According to the Officer Down Memorial Page, 129 law enforcement officers have been killed in the line of duty this year. That's the bad news. The good news is this number (while still too high) is significantly lower than 2007's 188 officer total.
As the year draws to a close, the holiday season is upon us. However, for some professions-notably, police, fire, military, emergency medical, etc.-the holidays are often busier than the rest of the year. Those in these professions, along with their families, understand and accept this as a fact of life.
While the winter holidays bring out the best in most people, they bring out the worst in some others. When people are at their worst, that's when police are called in to straighten it all out. Most of the time successfully, but sometimes not.
Those in patrol know that domestics and disturbances tend to rise during holiday season, when emotions running higher than normal, often result in violence. SWAT also knows the holidays are when callups tend to increase in both frequency and intensity.
In patrol, you literally hold your breath, hoping you'll make it through your shift without someone assaulting, stabbing, shooting or otherwise harming others - because emotions are running high. If you get through your shift unscathed, you consider yourself fortunate and so does your family.
In addition to patrol, there are other assignments - detectives, dispatchers, corrections, etc. that are required to work the holidays in our 365 day a year profession. For a fortunate few, holidays might fall on their day off. But for most, that's not the case.
Same with SWAT officers, who even when they are off duty, are still on call-24/7. SWAT officers know and accept this, and so do their families. It always seemed to me that we saw a spike in SWAT callouts during the holiday season, from mid November through mid January.
Some of the "worst" SWAT callouts my team ever had were during this time. And it seemed callouts came in clusters of threes. And "Mr. Murphy" often brought us callouts right before, during. or after our annual traditional Christmas parties. One such callout a number of years ago comes readily to mind.
We'd just arrived at our party (paid for out of pocket). It was snowing heavily, looking like a scene from Currier & Ives. That's when all our team pagers went off at once. We caravanned to the SWAT base, geared up, and headed out to the incident in a driving snowstorm.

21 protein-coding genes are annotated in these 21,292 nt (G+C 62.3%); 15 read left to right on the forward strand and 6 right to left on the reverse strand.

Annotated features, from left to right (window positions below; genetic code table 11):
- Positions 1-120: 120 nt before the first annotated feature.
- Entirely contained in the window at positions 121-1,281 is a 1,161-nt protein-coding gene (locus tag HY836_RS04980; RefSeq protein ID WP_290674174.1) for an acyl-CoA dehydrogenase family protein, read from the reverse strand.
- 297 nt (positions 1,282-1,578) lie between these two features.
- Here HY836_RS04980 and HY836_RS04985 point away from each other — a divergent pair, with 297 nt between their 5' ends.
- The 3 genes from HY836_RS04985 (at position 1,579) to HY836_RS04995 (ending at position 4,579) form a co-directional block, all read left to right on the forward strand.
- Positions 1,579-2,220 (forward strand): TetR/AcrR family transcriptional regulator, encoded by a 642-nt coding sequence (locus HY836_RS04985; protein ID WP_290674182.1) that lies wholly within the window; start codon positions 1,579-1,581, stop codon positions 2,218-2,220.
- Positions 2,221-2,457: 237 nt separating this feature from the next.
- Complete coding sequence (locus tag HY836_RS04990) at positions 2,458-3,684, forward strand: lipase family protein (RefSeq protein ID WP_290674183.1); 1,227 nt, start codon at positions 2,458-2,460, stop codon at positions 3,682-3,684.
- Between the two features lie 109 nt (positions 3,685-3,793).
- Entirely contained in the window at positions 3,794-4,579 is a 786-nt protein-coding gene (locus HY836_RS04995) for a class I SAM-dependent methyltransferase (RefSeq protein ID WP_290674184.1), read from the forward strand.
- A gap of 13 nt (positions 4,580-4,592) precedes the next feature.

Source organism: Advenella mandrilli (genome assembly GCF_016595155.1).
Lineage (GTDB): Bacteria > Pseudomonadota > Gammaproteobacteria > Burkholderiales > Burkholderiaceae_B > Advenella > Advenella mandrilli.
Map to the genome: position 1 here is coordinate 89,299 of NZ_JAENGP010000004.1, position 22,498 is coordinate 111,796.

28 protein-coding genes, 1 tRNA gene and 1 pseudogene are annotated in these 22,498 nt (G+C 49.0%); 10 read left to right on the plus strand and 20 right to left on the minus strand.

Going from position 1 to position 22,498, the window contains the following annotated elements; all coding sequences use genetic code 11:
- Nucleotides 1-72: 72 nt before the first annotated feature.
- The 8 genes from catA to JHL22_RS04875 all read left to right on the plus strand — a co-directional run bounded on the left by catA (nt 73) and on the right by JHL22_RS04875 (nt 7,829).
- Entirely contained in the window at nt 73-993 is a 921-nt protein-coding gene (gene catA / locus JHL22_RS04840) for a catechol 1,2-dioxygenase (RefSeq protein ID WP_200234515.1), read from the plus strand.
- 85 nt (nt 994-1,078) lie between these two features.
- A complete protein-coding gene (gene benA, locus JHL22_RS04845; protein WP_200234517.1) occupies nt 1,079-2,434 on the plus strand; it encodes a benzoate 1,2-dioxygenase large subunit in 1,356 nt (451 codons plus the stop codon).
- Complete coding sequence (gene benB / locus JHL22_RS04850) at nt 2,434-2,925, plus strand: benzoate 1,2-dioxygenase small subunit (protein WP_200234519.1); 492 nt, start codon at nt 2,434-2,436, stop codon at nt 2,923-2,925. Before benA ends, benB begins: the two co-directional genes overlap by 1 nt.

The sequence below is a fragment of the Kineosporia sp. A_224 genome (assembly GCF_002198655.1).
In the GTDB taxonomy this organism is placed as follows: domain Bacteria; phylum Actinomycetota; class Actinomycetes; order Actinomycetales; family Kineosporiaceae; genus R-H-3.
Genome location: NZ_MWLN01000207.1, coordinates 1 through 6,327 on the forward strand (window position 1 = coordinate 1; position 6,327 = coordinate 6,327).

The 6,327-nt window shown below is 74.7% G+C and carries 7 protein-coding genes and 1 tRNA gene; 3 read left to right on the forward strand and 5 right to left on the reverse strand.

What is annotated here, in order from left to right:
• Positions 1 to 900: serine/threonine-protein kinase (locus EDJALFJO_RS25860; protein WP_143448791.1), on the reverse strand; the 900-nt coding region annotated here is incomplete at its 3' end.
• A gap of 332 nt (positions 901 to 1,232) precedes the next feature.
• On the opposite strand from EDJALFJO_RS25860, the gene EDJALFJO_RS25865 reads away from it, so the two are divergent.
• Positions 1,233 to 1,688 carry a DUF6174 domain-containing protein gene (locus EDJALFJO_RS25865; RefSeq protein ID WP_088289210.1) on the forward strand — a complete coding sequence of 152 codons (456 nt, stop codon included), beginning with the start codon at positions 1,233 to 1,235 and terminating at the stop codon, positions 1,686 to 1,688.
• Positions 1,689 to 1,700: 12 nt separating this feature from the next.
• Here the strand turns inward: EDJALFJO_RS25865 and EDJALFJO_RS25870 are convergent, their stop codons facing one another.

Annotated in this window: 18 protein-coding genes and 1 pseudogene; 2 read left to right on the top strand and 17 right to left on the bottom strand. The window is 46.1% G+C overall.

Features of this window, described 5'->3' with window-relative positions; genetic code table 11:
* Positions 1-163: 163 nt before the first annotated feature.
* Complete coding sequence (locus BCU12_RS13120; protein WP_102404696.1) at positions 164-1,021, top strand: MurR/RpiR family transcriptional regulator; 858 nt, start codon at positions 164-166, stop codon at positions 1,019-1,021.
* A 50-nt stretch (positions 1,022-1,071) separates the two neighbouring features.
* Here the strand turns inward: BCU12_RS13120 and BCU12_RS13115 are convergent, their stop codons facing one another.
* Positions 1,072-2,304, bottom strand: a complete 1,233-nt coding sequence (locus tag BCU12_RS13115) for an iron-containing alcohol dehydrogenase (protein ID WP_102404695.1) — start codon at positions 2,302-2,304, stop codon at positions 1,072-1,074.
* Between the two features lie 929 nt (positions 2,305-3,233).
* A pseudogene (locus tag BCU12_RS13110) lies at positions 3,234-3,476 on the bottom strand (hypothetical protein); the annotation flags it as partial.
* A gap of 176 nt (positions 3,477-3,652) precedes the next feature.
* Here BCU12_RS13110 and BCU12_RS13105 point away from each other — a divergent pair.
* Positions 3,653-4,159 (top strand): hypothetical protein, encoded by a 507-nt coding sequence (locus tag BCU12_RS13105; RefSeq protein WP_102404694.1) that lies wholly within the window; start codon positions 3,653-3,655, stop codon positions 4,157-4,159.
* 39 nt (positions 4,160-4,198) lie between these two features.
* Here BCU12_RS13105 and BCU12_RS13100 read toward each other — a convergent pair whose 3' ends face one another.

A male suspect had gone berserk and was throwing all the furniture in his parents house through the upstairs windows, shattering it on the driveway below. District patrol personnel made a number of attempts to reach him via the rear stairs, the only access to the second floor. The suspect repulsed their attempts by throwing plates, glasses, knives, and a microwave down the stairs at them. That's when they called for SWAT.
Having been so "rudely interrupted" from our Christmas party, we were in no mood to negotiate. So once on scene, we immediately charged up the rear stairs, dodging everything the suspect threw down at us.
Once upstairs, the now cornered, shirtless, snarling, "growling" berserk male went into a combat crouch. Our "negotiations" consisted of a full, direct blast of pepper spray to the face, followed by an immediate "swarm" gang tackle and flex cuffs. It was over before it began, less than five minutes start to finish.
We turned the now docile, subdued suspect over to patrol, returned to the SWAT base, secured equipment and went back to enjoy our Christmas party.
I wish all of you, and your families, a safe and merry Christmas, and a safe and happy New Year. And I hope that your festivities and family gatherings will not be interrupted by a callout.